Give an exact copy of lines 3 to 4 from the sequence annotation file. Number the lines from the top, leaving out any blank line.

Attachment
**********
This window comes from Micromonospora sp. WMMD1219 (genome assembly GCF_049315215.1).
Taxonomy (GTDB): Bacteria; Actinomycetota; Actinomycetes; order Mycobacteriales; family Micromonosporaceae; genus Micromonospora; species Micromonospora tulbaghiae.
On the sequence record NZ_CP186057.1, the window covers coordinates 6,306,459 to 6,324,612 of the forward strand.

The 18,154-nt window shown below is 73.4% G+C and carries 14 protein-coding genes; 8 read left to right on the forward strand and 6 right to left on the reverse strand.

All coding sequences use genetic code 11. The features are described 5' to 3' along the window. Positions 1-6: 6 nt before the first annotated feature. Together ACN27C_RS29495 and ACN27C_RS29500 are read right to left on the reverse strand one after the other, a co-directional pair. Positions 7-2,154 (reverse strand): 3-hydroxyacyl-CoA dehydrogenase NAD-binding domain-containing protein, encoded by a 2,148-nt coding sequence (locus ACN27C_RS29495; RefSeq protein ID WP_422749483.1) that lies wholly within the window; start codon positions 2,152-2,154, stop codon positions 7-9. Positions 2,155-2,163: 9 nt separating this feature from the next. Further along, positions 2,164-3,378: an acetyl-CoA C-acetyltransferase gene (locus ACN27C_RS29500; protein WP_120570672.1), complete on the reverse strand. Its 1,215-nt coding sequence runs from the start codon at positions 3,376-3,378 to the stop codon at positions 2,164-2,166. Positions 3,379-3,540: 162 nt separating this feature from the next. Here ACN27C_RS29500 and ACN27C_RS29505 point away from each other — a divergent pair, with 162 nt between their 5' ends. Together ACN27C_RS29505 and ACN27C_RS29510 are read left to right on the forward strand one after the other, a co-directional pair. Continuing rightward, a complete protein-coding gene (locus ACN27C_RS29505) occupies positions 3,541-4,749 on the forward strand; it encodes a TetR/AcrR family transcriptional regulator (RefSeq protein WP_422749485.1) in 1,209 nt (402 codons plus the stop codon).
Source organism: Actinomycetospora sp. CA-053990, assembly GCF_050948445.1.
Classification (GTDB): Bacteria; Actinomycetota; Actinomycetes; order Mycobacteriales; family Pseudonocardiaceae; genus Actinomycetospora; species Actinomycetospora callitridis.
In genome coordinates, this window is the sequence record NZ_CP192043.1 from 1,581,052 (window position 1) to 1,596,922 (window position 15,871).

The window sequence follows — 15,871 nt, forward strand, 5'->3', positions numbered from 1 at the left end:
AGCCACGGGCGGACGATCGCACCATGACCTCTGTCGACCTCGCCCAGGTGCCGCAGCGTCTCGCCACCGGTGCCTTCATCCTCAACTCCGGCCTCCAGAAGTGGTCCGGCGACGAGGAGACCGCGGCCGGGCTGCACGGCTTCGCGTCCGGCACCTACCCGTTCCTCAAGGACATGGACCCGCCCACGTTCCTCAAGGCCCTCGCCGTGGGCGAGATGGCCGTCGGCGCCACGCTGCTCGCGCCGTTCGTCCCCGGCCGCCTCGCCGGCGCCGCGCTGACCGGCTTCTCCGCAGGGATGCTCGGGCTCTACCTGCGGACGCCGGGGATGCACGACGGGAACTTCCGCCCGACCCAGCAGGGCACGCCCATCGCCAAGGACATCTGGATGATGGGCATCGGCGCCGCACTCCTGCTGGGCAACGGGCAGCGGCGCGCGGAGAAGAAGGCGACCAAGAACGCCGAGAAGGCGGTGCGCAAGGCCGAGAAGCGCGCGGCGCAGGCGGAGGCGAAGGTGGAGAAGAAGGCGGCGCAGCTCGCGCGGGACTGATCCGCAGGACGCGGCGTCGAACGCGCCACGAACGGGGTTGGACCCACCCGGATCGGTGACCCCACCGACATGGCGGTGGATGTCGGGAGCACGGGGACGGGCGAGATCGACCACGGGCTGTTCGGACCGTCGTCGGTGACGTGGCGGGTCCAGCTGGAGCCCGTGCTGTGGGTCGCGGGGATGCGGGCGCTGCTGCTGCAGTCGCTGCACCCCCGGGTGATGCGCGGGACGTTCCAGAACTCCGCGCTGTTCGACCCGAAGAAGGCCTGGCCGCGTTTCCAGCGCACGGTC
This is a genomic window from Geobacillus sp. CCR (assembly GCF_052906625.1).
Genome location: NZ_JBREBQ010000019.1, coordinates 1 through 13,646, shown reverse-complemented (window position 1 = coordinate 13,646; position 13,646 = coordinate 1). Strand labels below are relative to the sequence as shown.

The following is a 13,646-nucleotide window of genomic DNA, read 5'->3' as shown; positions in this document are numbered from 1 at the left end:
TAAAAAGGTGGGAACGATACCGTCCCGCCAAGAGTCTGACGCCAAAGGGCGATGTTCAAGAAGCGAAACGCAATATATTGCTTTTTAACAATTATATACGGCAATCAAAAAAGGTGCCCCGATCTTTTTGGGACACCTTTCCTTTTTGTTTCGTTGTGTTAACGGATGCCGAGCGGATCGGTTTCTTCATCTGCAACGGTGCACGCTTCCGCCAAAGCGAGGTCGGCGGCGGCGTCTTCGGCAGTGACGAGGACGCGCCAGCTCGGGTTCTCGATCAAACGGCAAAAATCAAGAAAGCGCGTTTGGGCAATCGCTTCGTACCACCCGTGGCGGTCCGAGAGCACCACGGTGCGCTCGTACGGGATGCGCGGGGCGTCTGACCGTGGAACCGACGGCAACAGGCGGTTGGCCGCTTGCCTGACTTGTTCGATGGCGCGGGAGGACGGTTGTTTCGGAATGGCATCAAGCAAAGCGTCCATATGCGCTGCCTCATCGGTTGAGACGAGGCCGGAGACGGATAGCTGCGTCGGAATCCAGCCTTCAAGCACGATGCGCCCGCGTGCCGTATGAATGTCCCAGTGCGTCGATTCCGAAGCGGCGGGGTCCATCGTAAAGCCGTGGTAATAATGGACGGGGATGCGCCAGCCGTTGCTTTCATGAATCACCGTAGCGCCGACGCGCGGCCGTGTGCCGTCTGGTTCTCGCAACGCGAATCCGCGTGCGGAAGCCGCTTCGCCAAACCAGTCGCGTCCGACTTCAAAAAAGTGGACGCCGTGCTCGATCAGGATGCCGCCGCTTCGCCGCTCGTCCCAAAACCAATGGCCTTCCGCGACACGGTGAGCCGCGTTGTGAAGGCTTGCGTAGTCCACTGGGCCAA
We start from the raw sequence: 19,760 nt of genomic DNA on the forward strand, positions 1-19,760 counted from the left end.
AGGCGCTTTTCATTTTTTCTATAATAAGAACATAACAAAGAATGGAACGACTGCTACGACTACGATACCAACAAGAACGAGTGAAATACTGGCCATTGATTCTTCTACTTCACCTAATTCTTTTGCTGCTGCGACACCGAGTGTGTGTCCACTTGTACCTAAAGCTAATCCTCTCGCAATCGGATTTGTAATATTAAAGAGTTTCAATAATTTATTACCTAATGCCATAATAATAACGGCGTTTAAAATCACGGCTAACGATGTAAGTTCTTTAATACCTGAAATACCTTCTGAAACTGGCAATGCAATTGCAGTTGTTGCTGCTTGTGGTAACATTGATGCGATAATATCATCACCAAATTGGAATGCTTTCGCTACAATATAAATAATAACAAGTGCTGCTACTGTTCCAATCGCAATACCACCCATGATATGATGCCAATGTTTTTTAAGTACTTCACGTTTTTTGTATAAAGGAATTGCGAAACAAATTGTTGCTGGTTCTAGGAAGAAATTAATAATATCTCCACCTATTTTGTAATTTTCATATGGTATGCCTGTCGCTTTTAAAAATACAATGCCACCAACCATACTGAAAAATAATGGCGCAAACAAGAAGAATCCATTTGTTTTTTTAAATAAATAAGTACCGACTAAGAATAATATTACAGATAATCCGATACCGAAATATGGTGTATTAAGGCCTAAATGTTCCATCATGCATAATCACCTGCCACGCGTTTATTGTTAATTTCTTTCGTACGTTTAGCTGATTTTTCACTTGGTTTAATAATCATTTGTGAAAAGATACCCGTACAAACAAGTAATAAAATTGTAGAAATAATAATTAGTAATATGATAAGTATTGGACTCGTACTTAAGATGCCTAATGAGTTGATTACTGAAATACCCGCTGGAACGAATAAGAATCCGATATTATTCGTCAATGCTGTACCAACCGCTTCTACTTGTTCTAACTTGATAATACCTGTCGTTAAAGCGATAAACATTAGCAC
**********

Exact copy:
On the sequence record NZ_CP186057.1, the window covers coordinates 6,306,459 to 6,324,612 of the forward strand.

The 18,154-nt window shown below is 73.4% G+C and carries 14 protein-coding genes; 8 read left to right on the forward strand and 6 right to left on the reverse strand.